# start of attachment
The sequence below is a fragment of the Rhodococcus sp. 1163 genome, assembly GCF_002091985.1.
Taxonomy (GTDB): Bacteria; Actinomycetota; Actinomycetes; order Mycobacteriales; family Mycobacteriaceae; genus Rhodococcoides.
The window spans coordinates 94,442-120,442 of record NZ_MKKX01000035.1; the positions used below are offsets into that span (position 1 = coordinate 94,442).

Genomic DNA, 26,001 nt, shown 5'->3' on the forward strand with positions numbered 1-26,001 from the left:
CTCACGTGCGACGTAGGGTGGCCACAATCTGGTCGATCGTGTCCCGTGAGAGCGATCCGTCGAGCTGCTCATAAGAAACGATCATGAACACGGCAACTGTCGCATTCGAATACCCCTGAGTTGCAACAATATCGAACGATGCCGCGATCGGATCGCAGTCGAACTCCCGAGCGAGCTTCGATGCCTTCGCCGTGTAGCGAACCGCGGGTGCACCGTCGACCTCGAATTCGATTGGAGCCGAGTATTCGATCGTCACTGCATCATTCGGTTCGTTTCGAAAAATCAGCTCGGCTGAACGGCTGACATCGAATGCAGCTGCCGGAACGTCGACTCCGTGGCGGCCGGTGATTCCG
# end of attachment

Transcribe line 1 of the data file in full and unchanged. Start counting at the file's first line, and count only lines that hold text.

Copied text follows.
The sequence below is a fragment of the Rhodococcus sp. 1163 genome, assembly GCF_002091985.1.